8 persons in the ark when it rested on Ararat.
Circumcision to be performed on the 8th day: B’reshith (Genesis) 17:12; Luke 2:21.
King David was the 8th son of Jesse.
Aharon and sons to begin ministry on the 8th day: Vayikra (Leviticus) 8:31-36.
Feast of Sukkot – 8th day was holy convocation: Vayikra 23:36.
In Ya‘aqov’s (Jacob’s) prophecy of his sons, Yahshua (salvation) appears between the 7th and 8th son.
The word ‘born’ appears 8 times in Yahshua’s conversation with Nicodemus.
The word ‘water’ appears 8 times in Yahshua’s conversation with the woman at the well.
The word eight is mentioned 80 times in scriptures.
Eliyahu (Elijah) performed 8 miracles.
Elisha performed 16 miracles (2×8).
There were 7 covenants made with Avraham. The eighth made after Yitz’chak (Isaac) was born.
The 119th Psalm is divided up into 22 sections of 8 verses each.
The Number Nine – Fruitfulness and Giving
The number nine paints a picture of bearing fruit and giving. Two in your face examples are given in Galatians and Corinthians:
Galatians 5:22-23 “But the fruit of the Spirit is love, joy, peace, long-suffering, gentleness, goodness, faith, meekness, and self control; against such there is no law.
1 Corinthians 12:7-10 “But the manifestation of the Spirit is given to every man to profit. For to one is given, by the Spirit, the word of wisdom; to another, the word of knowledge by the same Spirit; to another, faith by the same Spirit; to another, the gifts of healing by the same Spirit; to another, the working of miracles; to another, prophecy; to another, discerning of spirits; to another, various kinds of tongues; to another, the interpretation of tongues.”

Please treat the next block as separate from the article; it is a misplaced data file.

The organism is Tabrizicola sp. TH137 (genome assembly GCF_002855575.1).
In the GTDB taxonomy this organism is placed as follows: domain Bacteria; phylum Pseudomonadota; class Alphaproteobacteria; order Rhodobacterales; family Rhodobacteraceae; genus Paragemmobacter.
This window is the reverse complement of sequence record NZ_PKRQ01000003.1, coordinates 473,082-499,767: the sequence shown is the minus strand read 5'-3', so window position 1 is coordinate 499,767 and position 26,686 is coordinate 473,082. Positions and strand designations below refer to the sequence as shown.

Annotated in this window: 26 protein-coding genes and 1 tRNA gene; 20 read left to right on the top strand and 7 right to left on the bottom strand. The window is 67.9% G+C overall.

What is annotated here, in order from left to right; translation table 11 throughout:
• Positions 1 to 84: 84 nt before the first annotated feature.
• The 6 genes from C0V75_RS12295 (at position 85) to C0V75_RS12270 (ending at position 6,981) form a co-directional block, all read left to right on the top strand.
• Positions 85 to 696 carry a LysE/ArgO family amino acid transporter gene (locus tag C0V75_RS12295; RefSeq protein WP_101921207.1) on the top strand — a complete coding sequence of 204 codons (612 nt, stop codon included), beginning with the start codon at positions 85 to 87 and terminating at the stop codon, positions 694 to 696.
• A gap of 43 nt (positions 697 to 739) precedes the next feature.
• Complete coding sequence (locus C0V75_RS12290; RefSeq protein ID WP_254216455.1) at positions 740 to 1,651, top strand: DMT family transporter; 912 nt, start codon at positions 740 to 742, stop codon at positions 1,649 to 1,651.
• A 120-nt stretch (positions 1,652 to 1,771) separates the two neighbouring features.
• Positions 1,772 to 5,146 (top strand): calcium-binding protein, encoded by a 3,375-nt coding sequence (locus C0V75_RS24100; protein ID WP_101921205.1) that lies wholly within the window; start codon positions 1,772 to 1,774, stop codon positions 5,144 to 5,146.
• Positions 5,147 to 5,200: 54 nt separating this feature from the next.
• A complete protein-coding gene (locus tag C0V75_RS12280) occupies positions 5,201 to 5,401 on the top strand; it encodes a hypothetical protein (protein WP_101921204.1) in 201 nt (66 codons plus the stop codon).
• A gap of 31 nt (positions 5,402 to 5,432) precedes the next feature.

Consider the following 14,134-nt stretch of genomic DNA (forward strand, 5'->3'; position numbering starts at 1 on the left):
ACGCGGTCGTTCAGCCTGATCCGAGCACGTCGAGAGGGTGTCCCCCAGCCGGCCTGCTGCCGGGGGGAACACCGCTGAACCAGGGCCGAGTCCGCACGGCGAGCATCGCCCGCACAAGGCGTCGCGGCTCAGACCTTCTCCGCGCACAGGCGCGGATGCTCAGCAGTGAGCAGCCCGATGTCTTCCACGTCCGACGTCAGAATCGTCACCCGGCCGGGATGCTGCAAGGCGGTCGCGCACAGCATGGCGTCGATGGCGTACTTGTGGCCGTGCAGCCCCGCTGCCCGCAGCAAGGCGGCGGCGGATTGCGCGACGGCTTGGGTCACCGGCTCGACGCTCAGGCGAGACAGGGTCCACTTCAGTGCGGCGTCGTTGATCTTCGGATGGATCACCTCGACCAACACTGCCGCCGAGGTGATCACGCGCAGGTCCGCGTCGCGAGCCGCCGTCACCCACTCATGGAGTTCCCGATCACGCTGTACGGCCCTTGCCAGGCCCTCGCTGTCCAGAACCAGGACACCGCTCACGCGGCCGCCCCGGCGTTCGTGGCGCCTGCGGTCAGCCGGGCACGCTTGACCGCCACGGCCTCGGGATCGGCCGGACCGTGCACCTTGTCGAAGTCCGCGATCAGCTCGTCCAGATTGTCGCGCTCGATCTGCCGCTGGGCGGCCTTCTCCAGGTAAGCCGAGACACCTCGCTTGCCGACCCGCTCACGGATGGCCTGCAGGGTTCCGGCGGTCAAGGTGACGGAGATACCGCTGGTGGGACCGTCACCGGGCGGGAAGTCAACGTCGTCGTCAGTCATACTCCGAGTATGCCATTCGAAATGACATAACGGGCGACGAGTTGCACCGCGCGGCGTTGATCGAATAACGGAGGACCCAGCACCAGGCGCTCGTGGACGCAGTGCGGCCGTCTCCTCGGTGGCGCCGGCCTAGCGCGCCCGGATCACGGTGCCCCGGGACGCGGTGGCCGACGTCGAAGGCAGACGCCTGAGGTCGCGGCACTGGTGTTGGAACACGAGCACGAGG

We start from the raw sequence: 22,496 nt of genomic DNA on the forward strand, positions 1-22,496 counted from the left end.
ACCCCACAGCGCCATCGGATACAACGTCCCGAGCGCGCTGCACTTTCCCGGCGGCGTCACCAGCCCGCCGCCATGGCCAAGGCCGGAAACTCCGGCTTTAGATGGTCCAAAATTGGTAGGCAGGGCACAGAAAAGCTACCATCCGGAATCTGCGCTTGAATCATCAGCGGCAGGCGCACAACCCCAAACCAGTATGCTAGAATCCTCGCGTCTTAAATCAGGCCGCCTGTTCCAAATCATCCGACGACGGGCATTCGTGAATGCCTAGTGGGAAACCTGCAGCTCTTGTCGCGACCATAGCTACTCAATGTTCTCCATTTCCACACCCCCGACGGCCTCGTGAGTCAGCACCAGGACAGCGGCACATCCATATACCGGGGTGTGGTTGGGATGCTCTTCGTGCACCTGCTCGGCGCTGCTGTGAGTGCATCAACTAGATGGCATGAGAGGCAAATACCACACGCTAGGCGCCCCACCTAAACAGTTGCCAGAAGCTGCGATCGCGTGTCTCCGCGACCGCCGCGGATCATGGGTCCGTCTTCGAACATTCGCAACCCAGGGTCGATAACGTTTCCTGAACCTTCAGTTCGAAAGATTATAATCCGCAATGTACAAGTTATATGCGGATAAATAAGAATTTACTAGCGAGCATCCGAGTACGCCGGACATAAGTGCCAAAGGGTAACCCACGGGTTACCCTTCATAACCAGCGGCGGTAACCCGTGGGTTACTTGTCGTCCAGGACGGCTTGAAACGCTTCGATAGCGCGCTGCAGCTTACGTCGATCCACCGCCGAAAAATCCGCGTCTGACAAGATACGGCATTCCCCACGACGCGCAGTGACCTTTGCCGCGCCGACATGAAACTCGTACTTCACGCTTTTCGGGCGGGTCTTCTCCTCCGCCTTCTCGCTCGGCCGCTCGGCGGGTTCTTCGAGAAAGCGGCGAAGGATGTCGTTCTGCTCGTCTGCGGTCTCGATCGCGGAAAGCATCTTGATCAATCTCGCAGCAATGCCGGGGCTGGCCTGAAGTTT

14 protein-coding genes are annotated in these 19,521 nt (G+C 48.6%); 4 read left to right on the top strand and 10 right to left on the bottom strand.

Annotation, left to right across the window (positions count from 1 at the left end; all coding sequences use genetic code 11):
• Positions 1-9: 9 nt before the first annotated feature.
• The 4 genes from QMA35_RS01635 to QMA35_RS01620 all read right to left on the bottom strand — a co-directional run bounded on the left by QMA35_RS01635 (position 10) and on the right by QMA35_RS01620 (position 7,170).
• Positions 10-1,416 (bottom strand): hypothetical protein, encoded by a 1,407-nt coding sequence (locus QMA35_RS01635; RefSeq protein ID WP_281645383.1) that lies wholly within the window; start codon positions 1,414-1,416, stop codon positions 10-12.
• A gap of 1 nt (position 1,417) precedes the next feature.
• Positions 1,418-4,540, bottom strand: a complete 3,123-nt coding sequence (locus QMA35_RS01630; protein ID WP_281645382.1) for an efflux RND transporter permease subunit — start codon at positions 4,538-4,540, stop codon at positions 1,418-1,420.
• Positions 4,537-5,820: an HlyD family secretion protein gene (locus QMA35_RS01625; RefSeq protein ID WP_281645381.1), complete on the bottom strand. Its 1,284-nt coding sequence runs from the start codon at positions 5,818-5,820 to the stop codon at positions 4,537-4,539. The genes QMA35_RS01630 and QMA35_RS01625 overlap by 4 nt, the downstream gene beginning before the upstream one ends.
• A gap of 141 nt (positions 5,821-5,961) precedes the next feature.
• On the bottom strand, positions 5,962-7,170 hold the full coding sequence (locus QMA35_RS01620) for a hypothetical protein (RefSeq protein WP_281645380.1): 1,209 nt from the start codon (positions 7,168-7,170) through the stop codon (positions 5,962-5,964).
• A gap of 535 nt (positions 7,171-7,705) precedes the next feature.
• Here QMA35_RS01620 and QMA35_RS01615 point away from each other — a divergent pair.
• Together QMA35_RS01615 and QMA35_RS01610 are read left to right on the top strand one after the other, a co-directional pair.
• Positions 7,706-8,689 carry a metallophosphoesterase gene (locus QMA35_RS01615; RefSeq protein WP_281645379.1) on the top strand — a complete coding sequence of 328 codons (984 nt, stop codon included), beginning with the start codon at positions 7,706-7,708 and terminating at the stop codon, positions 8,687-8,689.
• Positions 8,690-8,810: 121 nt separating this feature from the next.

Many times fruit and gifts appear after baptism. The very first baptism occurs in B’reshith (Genesis) 1:10-11:
“And God called the dry land Earth; and the GATHERING TOGETHER of the waters called he Seas; and God saw that it was good. And God said; Let the earth bring forth vegetation, the herb yielding seed, and the fruit tree yielding fruit after it’s kind …”
The word translated as ‘gathering together’ is the word mikveh, the Hebrew word for the place of baptism. (by the way, the word mikveh is found 9 times in Tenakh [Old Covenant/Testament]). This is immediately followed by the creation producing fruit. The only way for the children of YHVH to produce fruit is to be willing to lay aside our own lives and ways, and to let the Messiah reign in us. The Hebrew word for ‘nine’ is tesha’ which means to decrease. It is Yochanan the immerser who understood the concept of producing the righteous fruit of God by laying aside his own desires.
Yochanan (John) 3:30 “He must increase, but I must decrease.”
The children of Israel were commanded not to eat of the fruit of the land until the 9th year according to Vayikra (Leviticus) 25:20-22. This is when the crop will produce it’s goodness in it’s peak. The 9th letter of the Aleph-bet is the letter tet, which means to surround with goodness. And finally, Sarah produced the last fruit of her womb when she bore Yitz’chak (Isaac) at 90 years of age.